Coastal Navigation and Tidal Planning

This year’s SCA Club and Volunteer Conference didn’t have as much in the way of certificates as previous years but I did do the full day classroom qualifications of Coastal Navigation and Tidal Planning. I’ve been wanting to do this for a while to improve my knowledge of sea paddling theory and of maps in general. It covers what you need to know about the weather, reading Admiralty or other navigation charts as well as OS maps and planning for tide heights and currents. Our tutor was Mark McKerral from Paddle Lochaber, who was excellent.

Here’s some notes for my own reference and anyone else who cares to read.

Doing this safety course is needed for a 4 star and is part of the remit to lead a session in moderate water which on the sea means: up to force 4 winds, 2 nautical miles off the coast and a tide speed of 2 knots.

Places to get weather information are websites from the BBC and the Met Office. Met Office gives shipping, inshore waters, synoptic/pressure and general forcasts. Inshore waters is most interesting to us as coastal paddlers. and windfinder are also good. Magic Seaweed website gives surf predictions and swell charts. You can also call a Coastguard and ask or listen to a VHF radio broadcast.

A weather front is where hot and cold air meet. Warm air holds moisture and cold releases it.

Anabatic winds is a sea breeze, when the land is heated by the sun causing hot air to rise and colder air from the sea to blow in. Katabatic winds is the opposite.

Sea fog appears when warm air (carrying moisture) drifts over a cold sea.

Shipping forcast on Radio 4 gives: general warnings, general synopsis then area info. Area is wind direction, wind force, sea state and visibility. Radio 4 also gives an inshore waters forcast. Rottray to Berwick is the area I care about covering the Firth of Forth. Sea State is the Douglas scale and covers wave height:calm is < 10cm, smooth is < 50cm, slight < 1.25m then moderate, rough phenomenal. Words are deceptively gentle sounding for a sea kayak. Sea navigation charts (maps) are made by Admiralty (part of the UK Hydrographic Office) and Imray (commercial company). They cover the depths in metres. 1 nautical mile is 1.8km which is close to 2km for casual purposes. 1 minute of arc of latitude (or longitude at the equator) on the earth is 1 nautical mile. nautical miles are used rather than km because on mercator maps the scale changes depending on your distance to the equator but 1' can easily be found on the scale at the side of the map. OS Landranger maps are useful too. They have a little known latitude and longitude scale on the outside of the map, it uses a different grid (skewed to OS national grid) with small blue crosses across the map to mark it. A divider is a tool like a school maths set compass which is useful for measuring distances on a map. Various places to measure a tide from: MHWS (mean high water at springs), MHWN (mean high water at neaps), MSL (mean sea level, used by OS maps), Drying Height (hight of something covered for some of the time by the tide), MLWS (mean low water at springs), CD is usually Lowest Astronomical Tide (a theoretical minimum tide level). Moon takes 24 hours and 50 minutes to go round the earth so cycle of tides is a little longer than a day. Spring tides are high & low tides when sun is aligned to the moon. 7 days later are neap tides - less high/low tides. At the equinoxes there are larger tides and at the solstices there are smaller tides. Rule of constants in tides - the difference in time between high tide at 2 spots is always the same (except when it isn't). Rule of 12th, a rule of thumb for the tide hights, 1st hour height rises 1/12th of total, 2nd hour -> 2/12ths, 3rd hour -> 3/12ths, 4 hour -> 3/12ths, 5 hour -> 2/12ths, 6 hour -> 1/12ths (a total rise of 12/12ths)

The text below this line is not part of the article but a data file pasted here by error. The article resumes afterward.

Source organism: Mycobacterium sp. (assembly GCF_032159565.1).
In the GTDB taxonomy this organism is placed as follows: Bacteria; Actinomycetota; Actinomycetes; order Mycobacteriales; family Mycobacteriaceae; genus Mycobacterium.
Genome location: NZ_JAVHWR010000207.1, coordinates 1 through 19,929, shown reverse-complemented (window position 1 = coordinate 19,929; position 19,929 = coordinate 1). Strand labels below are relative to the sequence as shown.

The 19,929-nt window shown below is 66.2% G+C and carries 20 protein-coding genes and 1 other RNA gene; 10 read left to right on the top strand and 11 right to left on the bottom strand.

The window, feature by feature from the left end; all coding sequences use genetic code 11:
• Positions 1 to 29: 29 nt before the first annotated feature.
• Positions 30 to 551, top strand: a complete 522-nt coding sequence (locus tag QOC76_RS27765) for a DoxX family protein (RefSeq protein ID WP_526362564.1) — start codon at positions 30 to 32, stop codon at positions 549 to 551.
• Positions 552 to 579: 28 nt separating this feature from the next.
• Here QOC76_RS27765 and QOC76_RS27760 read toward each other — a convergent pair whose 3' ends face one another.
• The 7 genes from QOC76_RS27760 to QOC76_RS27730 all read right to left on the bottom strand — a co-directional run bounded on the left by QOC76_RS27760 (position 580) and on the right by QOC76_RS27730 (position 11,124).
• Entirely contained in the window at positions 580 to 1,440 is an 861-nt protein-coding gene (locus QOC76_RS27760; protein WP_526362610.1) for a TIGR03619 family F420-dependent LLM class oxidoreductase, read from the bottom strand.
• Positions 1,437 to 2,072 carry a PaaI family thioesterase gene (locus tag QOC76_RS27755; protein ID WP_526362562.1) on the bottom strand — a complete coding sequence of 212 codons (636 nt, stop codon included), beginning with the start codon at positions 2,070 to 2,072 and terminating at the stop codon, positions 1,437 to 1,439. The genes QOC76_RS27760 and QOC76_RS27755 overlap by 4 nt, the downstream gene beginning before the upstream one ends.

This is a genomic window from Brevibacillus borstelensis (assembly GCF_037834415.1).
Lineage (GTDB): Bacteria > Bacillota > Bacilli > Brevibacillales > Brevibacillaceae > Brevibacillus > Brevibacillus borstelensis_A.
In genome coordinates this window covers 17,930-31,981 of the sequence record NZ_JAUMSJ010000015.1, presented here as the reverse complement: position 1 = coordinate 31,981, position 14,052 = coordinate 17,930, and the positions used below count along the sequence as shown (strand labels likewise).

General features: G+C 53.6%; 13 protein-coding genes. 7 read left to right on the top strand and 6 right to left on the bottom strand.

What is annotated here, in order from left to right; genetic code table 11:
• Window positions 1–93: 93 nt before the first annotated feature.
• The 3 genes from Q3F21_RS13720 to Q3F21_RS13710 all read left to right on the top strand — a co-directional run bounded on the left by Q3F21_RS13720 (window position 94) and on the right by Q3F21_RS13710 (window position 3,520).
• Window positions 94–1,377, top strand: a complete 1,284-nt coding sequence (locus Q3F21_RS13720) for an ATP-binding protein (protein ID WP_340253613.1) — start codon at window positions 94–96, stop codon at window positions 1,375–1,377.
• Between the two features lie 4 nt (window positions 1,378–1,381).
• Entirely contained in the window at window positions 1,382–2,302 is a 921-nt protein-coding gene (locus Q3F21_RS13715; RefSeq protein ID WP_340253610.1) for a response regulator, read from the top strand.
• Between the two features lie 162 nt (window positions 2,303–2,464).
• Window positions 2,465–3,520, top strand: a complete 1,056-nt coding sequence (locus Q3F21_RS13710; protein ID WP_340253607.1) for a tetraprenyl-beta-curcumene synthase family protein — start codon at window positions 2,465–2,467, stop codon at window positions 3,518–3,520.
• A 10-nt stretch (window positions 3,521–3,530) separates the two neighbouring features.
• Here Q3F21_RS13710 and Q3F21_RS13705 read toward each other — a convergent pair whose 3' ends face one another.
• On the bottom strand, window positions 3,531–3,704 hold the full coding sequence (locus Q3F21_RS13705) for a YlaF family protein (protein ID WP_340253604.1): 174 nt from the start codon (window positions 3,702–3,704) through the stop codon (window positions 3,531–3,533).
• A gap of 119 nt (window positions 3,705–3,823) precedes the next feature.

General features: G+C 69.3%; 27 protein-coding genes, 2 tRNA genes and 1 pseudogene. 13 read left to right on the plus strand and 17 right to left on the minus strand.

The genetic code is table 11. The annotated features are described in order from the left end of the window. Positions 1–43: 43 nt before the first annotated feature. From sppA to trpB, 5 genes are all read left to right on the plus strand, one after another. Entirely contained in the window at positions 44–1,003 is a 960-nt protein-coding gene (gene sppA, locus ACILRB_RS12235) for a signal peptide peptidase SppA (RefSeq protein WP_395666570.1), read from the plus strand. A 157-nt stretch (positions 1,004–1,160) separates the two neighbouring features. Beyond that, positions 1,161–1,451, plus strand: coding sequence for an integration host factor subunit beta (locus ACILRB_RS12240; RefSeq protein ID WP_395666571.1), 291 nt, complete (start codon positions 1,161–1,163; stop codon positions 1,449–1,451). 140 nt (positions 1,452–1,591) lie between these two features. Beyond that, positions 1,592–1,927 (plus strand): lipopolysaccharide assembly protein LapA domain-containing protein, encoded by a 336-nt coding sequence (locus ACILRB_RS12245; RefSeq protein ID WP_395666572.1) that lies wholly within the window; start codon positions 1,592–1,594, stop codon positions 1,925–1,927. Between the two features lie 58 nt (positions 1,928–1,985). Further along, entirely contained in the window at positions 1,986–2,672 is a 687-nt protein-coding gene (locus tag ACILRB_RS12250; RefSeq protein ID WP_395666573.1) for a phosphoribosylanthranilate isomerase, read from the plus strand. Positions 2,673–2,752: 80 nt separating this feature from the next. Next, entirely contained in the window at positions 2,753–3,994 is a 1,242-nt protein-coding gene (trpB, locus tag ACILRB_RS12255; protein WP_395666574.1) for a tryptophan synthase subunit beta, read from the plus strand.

Tide Races are caused by constrictions. Overfalls are generally formed when a rock is under the water in a constriction.

Overfall at the Falls of Lora, Oban.

When wind is against the tide it makes more waves (smaller waves if wind with tide).

High baromatic pressure also makes tides less high.

Proxigean tides are when lots of factors combine to make very high tides, sprints with equinox with meterological with perigee (near moon).

Rule of Thirds is a rule of thumb for the speed of the tide. middle of 1st hour -> 1/3 full speed, 2nd hour -> 2/3rds, 3rd hour -> 3/3rds, 4th hour -> 3/3rds, 5th hour -> 2/3rds, 6th hour -> 1/3rds.

50/90 rule is another rule of thumb for tide speed. 1st hour ends at 50% of speed, 2nd hour at 90%, 3rd hour at 100%, 4th hour at 90%, 5th hour at 50% and 6th hour at 0%

A journey planner needs to know the tide current speed, distance, paddling speed.

Use guide books or nautical tables to find the tide high water/low water and resulting current speed at any point.